One benefit of in-person research is that the environment of the user can observed, which is more difficult to understand fully even if the user sets up multiple web cams in order to view remotely there is still a lot lost in translation. Another benefit is often the cost associated with in-person because the equipment is already available rather than with remote where the remote research costs include remote research equipment and tools. Remote research would still require research, testing the design, recruiting users, compensations and analysis so in-person can often be less costly.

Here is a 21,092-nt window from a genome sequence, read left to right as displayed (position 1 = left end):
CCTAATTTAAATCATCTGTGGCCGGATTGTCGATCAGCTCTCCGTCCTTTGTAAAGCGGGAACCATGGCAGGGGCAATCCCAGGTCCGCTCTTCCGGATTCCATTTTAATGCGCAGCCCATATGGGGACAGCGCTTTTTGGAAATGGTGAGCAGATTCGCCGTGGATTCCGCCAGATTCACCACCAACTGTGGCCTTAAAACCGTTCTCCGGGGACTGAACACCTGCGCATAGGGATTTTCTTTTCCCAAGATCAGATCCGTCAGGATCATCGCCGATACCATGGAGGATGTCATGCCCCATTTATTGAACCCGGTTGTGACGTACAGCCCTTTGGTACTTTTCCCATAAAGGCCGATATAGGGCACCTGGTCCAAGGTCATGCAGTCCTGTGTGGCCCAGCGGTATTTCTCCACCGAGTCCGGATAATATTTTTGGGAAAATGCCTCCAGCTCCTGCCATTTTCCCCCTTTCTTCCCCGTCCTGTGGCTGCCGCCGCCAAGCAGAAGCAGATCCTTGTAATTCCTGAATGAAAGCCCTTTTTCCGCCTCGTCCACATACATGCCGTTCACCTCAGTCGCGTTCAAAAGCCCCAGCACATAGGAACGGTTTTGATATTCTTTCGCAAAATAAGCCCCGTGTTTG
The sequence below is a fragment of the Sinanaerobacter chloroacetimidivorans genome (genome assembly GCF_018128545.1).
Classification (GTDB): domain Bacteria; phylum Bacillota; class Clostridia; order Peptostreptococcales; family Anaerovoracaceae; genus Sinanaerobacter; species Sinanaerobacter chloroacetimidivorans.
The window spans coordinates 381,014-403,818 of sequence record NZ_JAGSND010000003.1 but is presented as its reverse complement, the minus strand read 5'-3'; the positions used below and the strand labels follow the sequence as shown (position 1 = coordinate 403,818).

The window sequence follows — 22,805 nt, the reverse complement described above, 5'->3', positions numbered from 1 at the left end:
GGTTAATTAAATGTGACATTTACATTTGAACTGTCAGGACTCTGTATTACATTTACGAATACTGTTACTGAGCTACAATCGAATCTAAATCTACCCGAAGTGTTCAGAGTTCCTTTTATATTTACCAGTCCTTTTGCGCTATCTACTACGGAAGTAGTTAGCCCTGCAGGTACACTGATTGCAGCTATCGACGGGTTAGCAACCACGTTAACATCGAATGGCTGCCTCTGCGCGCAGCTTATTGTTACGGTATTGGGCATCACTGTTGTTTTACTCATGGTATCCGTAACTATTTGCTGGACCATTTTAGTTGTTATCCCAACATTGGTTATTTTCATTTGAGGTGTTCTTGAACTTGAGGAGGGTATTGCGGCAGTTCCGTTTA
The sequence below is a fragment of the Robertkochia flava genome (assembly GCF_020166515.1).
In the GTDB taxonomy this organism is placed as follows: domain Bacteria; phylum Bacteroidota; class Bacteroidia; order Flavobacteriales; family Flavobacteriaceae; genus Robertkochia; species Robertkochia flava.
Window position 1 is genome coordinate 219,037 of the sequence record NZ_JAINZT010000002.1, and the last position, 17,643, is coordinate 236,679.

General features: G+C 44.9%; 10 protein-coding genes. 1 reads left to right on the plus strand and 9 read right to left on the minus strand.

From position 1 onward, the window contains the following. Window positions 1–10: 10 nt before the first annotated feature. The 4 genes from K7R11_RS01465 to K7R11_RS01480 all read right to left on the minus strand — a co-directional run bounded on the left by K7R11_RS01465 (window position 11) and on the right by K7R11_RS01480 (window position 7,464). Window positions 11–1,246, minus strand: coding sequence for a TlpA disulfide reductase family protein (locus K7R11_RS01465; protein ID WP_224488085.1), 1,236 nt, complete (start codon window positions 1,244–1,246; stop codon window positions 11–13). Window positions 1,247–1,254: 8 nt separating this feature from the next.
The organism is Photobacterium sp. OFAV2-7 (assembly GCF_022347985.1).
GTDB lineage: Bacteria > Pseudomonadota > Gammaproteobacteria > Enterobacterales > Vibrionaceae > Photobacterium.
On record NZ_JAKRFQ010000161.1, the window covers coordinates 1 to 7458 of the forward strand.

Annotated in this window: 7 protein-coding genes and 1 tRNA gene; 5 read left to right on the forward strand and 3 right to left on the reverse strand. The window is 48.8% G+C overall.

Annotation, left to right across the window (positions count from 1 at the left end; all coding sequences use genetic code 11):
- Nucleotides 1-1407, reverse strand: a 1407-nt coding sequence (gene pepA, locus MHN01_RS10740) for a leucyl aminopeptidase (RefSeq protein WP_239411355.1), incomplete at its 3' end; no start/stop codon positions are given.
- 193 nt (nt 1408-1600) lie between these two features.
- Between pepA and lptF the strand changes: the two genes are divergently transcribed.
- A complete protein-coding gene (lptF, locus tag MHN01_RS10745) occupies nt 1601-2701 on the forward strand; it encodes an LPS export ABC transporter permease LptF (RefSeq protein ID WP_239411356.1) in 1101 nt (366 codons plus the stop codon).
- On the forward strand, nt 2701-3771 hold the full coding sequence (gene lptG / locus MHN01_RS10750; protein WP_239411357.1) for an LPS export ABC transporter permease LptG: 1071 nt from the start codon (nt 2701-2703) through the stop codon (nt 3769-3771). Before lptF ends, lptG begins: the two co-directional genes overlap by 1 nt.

Quantitative usability testing focuses on actually numerical data in order to provide repeatable results among the specific user groups. It’s the more scientific approach in research, which gives a formal means of design testing as well as analysis. With quantitative there will need to be a much greater number of participants in order to gather information that crosses a spectrum of individuals with different skills and knowledge of similar sites. With a larger number of varied participants and all the right questions to gather the data, the results will offer more of a generalized overview of users which in turn can mean that the product or site will reach more users and maybe different user groups than would have been initially expected thus adding more insight to the product or site.